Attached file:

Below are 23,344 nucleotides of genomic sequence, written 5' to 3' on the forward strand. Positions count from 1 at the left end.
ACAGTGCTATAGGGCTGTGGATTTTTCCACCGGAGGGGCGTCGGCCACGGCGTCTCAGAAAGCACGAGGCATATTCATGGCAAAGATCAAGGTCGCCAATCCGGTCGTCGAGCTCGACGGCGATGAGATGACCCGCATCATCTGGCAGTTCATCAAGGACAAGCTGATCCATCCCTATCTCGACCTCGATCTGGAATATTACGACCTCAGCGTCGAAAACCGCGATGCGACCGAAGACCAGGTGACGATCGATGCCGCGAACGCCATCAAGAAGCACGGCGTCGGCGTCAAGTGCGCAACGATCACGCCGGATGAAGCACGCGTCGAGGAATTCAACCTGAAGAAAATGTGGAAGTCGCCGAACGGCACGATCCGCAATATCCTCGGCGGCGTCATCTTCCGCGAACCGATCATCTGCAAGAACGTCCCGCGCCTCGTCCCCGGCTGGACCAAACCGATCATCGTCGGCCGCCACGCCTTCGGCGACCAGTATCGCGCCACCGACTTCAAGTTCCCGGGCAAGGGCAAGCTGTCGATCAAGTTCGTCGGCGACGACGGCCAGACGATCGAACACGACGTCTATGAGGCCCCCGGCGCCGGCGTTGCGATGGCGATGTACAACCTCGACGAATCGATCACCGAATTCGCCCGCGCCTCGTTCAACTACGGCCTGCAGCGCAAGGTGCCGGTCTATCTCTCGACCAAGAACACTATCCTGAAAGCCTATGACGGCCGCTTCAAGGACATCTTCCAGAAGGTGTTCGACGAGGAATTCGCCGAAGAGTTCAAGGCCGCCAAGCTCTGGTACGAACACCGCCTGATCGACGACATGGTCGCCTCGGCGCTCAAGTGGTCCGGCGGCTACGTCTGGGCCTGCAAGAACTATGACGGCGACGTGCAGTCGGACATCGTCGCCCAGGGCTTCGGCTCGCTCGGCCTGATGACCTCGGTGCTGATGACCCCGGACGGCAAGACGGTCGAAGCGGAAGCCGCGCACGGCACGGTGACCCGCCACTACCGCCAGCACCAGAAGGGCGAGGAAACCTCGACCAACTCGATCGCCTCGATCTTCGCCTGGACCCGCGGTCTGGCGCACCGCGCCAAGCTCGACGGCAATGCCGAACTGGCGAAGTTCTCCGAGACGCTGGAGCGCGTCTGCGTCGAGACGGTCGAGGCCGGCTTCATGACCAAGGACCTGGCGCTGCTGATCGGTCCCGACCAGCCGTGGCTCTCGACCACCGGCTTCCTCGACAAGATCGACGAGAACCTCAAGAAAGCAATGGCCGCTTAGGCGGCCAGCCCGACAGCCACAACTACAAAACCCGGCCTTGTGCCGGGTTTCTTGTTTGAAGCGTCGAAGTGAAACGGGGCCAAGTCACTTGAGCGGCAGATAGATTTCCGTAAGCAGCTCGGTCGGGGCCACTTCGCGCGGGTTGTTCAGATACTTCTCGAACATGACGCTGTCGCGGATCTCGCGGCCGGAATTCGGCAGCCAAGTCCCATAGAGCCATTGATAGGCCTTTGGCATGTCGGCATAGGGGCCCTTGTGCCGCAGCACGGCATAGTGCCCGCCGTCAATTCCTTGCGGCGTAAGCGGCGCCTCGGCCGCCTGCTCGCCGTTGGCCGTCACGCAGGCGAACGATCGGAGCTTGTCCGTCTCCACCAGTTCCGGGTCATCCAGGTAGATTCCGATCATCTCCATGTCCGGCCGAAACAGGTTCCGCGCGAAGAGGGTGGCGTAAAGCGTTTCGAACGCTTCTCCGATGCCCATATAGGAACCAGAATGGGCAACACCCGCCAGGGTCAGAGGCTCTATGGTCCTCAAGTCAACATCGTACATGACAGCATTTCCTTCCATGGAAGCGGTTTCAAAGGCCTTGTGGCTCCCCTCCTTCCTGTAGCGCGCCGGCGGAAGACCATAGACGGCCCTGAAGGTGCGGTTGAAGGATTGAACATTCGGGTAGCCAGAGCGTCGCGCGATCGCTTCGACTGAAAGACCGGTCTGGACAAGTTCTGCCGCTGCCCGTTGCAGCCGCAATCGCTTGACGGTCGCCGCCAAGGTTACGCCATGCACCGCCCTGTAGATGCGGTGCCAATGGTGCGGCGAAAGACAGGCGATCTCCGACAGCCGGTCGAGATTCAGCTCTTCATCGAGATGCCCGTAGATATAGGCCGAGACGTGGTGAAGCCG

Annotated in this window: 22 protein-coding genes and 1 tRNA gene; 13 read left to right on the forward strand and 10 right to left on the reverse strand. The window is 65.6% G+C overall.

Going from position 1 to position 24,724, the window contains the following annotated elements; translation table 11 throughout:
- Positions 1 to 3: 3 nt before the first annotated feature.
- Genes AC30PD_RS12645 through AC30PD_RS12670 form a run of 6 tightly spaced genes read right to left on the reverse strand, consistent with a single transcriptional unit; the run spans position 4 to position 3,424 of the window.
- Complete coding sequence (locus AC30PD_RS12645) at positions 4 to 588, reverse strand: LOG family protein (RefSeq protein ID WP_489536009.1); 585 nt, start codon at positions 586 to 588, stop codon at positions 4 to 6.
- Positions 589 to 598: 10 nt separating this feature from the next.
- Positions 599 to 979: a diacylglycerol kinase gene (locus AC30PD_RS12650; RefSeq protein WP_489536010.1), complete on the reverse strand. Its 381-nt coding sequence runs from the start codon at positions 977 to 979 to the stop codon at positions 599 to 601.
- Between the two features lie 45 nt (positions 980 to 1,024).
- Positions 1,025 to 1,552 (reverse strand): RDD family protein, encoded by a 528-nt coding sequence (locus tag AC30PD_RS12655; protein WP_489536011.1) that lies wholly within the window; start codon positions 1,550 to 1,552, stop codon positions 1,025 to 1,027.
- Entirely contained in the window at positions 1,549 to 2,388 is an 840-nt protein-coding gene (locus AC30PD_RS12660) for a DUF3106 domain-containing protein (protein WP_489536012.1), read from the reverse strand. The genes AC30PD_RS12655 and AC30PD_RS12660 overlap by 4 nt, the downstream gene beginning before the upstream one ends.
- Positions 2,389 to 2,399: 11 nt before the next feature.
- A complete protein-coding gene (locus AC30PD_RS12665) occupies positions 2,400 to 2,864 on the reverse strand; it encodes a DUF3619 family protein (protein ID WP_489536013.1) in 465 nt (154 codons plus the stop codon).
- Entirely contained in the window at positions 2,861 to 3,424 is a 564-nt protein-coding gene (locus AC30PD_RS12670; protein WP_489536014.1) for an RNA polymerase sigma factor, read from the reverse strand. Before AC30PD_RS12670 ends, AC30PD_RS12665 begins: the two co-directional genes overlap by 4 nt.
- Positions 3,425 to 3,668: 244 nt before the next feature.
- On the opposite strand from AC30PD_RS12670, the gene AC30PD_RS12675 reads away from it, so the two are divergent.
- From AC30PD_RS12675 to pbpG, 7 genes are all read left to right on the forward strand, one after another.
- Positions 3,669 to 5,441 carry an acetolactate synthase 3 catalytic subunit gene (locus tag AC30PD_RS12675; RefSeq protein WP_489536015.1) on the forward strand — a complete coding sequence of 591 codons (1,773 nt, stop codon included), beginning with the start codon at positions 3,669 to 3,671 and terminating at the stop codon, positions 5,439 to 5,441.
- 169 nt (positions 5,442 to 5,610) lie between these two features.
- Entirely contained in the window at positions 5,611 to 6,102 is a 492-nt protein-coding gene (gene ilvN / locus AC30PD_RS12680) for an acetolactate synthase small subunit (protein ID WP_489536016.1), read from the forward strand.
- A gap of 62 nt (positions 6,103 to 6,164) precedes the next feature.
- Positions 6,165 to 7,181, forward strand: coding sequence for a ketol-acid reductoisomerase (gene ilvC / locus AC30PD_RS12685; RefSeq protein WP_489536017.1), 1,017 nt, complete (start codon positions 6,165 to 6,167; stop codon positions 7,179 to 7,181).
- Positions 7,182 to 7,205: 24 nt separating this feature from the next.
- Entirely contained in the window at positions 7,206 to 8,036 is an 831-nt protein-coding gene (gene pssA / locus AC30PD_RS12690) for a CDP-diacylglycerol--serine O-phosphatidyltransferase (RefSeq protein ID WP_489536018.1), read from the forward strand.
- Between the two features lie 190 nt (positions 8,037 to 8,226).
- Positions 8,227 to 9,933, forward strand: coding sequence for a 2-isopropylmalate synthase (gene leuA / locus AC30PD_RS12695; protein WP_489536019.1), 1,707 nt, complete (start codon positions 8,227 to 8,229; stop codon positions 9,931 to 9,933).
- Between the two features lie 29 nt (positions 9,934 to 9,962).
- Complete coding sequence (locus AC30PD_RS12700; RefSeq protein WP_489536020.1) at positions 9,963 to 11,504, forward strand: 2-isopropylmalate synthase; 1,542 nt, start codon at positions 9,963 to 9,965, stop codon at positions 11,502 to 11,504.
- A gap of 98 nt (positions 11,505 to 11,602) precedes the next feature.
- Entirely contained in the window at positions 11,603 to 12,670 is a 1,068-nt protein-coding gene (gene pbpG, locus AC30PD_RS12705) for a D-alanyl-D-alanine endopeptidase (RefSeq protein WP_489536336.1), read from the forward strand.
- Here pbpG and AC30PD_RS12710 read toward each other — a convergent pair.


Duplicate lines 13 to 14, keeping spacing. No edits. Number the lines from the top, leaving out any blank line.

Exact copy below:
- Positions 2,389 to 2,399: 11 nt before the next feature.
- A complete protein-coding gene (locus AC30PD_RS12665) occupies positions 2,400 to 2,864 on the reverse strand; it encodes a DUF3619 family protein (protein ID WP_489536013.1) in 465 nt (154 codons plus the stop codon).